The Cook County Board of Commissioners today approved changes to the county’s assault weapons ban and toughened penalties for violations of the ordinance.
Cook County Board President Toni Preckwinkle, Commissioner Jesus G. “Chuy” Garcia (D-7th) and Commissioner Larry Suffredin (D-13th) sponsored amendments to the “Blair Holt Assault Weapons Ban,” named for the son of a Chicago police officer who was killed in a 2007 shooting while protecting a high school classmate. The changes update, define and expand various categories of assault weapons whose sale, possession or ownership are banned in Cook County. The amended ordinance sets out in great detail the specific weapons that are covered by the ban.
The County Board’s action follows recent approval of the state’s concealed carry law, which gives local governments a deadline by which they need to address changes in their own ordinances governing possession of guns.
“We must do what we can to stem the tide of gun violence and keep weapons with high levels of destructive capability out of circulation,” President Preckwinkle said. “This amended ordinance recognizes the challenges we face in Cook County and puts in place responsible and meaningful laws aimed at protecting our residents and law enforcement officers.”
The amended assault weapons ordinance will increase penalties for violators of its provisions. Any person found in violation shall be subject to a fine of between $1,000 and $5,000. The previous fines ranged from $500 to $1,000. A subsequent violation of the ordinance could bring a fine of up to $10,000. Individuals found in violation may still be sentenced for a jail term of up to six months.
The ordinance exempts any firearm that has been made permanently inoperable or is an “antique firearm,” or weapons designed specifically for Olympic target shooting events.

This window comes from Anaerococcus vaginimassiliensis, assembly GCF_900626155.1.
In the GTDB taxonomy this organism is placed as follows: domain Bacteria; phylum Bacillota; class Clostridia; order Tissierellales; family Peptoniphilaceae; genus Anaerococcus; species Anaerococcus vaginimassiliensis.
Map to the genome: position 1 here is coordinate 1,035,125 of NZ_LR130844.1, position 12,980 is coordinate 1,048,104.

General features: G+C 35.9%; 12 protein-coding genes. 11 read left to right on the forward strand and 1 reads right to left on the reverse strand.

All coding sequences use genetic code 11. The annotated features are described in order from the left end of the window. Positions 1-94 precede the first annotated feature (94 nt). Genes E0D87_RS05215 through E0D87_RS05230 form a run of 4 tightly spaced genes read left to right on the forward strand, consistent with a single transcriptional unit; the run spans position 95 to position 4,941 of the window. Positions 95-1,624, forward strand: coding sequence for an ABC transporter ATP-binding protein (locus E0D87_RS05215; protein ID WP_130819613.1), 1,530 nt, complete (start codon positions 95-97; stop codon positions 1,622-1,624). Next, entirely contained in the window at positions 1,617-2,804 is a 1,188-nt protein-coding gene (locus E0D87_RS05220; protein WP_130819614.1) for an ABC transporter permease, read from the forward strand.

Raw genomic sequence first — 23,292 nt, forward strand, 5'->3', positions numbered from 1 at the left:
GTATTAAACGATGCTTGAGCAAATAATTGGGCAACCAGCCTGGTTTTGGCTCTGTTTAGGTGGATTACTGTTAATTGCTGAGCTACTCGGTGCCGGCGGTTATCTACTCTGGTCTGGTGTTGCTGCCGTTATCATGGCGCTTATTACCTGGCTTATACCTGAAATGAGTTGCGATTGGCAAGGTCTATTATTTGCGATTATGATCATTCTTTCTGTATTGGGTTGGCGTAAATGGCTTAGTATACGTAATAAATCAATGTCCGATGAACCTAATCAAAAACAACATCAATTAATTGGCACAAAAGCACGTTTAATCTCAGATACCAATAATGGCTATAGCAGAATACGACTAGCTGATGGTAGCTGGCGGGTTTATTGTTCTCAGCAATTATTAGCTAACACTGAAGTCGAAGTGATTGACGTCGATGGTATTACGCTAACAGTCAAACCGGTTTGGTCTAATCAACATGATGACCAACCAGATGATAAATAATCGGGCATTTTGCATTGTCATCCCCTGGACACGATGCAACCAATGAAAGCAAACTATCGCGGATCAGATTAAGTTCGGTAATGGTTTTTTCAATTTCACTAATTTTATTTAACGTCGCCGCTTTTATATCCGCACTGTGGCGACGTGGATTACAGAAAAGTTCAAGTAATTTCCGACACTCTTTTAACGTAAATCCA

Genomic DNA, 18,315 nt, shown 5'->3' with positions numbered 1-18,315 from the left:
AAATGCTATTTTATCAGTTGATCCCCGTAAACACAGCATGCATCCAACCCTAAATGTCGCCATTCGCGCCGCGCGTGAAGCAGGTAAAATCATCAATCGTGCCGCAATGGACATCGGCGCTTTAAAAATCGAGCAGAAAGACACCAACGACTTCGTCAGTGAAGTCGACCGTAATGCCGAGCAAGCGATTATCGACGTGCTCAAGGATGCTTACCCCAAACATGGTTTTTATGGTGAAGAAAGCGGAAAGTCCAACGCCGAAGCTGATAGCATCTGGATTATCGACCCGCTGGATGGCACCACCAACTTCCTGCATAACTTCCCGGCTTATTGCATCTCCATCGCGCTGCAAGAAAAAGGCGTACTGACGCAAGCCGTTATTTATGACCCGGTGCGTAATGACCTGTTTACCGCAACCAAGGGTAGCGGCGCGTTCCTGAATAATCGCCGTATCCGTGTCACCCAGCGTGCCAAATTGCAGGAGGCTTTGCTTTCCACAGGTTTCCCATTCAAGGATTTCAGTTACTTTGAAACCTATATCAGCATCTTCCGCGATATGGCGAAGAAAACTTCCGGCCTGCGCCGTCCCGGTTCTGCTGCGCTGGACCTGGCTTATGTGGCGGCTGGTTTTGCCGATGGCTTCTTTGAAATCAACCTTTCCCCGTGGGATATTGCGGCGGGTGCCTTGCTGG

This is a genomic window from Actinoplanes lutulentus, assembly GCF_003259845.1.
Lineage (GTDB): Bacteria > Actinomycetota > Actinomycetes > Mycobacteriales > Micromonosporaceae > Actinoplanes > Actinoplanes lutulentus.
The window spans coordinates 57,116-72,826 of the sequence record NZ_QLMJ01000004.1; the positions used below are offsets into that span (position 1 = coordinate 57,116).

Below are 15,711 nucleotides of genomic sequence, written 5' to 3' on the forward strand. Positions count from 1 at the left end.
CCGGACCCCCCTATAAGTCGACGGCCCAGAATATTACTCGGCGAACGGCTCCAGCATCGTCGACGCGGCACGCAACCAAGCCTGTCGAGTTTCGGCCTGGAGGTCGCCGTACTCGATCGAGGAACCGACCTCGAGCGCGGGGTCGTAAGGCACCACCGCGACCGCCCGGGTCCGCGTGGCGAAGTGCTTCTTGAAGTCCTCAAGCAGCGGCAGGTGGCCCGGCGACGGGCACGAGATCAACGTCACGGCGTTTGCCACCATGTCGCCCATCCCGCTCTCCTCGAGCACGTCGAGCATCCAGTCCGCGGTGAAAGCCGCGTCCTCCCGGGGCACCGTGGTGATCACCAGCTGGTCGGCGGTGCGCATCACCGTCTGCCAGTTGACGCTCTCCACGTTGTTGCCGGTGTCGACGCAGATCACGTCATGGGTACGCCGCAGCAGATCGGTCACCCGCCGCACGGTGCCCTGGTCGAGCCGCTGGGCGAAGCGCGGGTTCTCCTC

The assault weapons ban applies to all municipalities in Cook County unless a municipality has its own law on the books.
In a separate action, the Board also approved an ordinance proposed by President Preckwinkle and Commissioner Garcia that establishes guidelines and penalties concerning access to firearms and ammunition by minors.
The “Protection of Minors” ordinance prohibits the sale or transfer of any firearm or ammunition to a minor, defined in the ordinance as any person under the age of 21. It further sets specific rules that firearms owners must follow to secure weapons and prevent access to those weapons by minors, such as storing them in locked containers separate from ammunition or equipping them with trigger locks.
“Today’s headlines are filled with stories of homicides and suicides of young people, as well as children accidently shooting themselves or a sibling,” Garcia said. “It is our responsibility to ensure he most vulnerable in our society are safe. As an elected official I am sworn to protect them. The passing of the “Protection of Minors Ordinance” is yet another step in my strategy to develop a comprehensive public safety and anti-violence action agenda in Cook County.”
Penalties for violating the ordinance include a mandatory fine of $1,000 for the first offense and a fine of up to $2,000 for each repeat offense. The ordinance includes a provision that exempts access and use of a firearm by a minor in a lawful act of self-defense, in the defense of another person, or if a minor gains access to a firearm through unlawful entry.
Also exempted are law enforcement officers and members of the armed forces or National Guard while engaged in their official duties.
“This is a common sense approach to making sure children do not have unrestricted access to weapons and will hopefully prevent the kinds of incidents we hear about all too often, where youngsters find loaded weapons with tragic results,” President Preckwinkle said.
Both ordinances go into effect immediately.